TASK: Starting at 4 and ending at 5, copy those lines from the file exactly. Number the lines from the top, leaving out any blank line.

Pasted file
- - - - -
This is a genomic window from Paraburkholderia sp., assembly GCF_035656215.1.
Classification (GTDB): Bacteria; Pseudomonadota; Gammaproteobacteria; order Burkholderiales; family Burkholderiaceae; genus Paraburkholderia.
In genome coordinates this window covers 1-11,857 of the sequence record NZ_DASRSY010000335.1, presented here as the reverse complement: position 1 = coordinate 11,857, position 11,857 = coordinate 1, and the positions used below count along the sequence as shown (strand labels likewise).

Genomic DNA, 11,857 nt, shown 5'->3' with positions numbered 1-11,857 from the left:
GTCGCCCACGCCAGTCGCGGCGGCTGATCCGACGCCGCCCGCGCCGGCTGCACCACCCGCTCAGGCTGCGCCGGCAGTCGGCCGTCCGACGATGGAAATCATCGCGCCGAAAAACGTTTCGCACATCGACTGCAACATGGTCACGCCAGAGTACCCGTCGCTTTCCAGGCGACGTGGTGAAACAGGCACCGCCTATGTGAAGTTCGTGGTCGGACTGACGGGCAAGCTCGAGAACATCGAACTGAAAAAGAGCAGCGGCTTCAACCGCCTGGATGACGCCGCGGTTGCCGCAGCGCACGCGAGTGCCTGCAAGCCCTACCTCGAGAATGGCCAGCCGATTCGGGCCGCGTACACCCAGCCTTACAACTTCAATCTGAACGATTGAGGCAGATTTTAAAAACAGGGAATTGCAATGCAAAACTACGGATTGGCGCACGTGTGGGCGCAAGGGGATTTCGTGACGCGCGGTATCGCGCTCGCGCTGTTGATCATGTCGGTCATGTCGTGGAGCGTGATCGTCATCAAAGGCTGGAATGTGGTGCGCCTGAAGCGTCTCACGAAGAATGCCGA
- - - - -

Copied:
Genomic DNA, 11,857 nt, shown 5'->3' with positions numbered 1-11,857 from the left:
GTCGCCCACGCCAGTCGCGGCGGCTGATCCGACGCCGCCCGCGCCGGCTGCACCACCCGCTCAGGCTGCGCCGGCAGTCGGCCGTCCGACGATGGAAATCATCGCGCCGAAAAACGTTTCGCACATCGACTGCAACATGGTCACGCCAGAGTACCCGTCGCTTTCCAGGCGACGTGGTGAAACAGGCACCGCCTATGTGAAGTTCGTGGTCGGACTGACGGGCAAGCTCGAGAACATCGAACTGAAAAAGAGCAGCGGCTTCAACCGCCTGGATGACGCCGCGGTTGCCGCAGCGCACGCGAGTGCCTGCAAGCCCTACCTCGAGAATGGCCAGCCGATTCGGGCCGCGTACACCCAGCCTTACAACTTCAATCTGAACGATTGAGGCAGATTTTAAAAACAGGGAATTGCAATGCAAAACTACGGATTGGCGCACGTGTGGGCGCAAGGGGATTTCGTGACGCGCGGTATCGCGCTCGCGCTGTTGATCATGTCGGTCATGTCGTGGAGCGTGATCGTCATCAAAGGCTGGAATGTGGTGCGCCTGAAGCGTCTCACGAAGAATGCCGA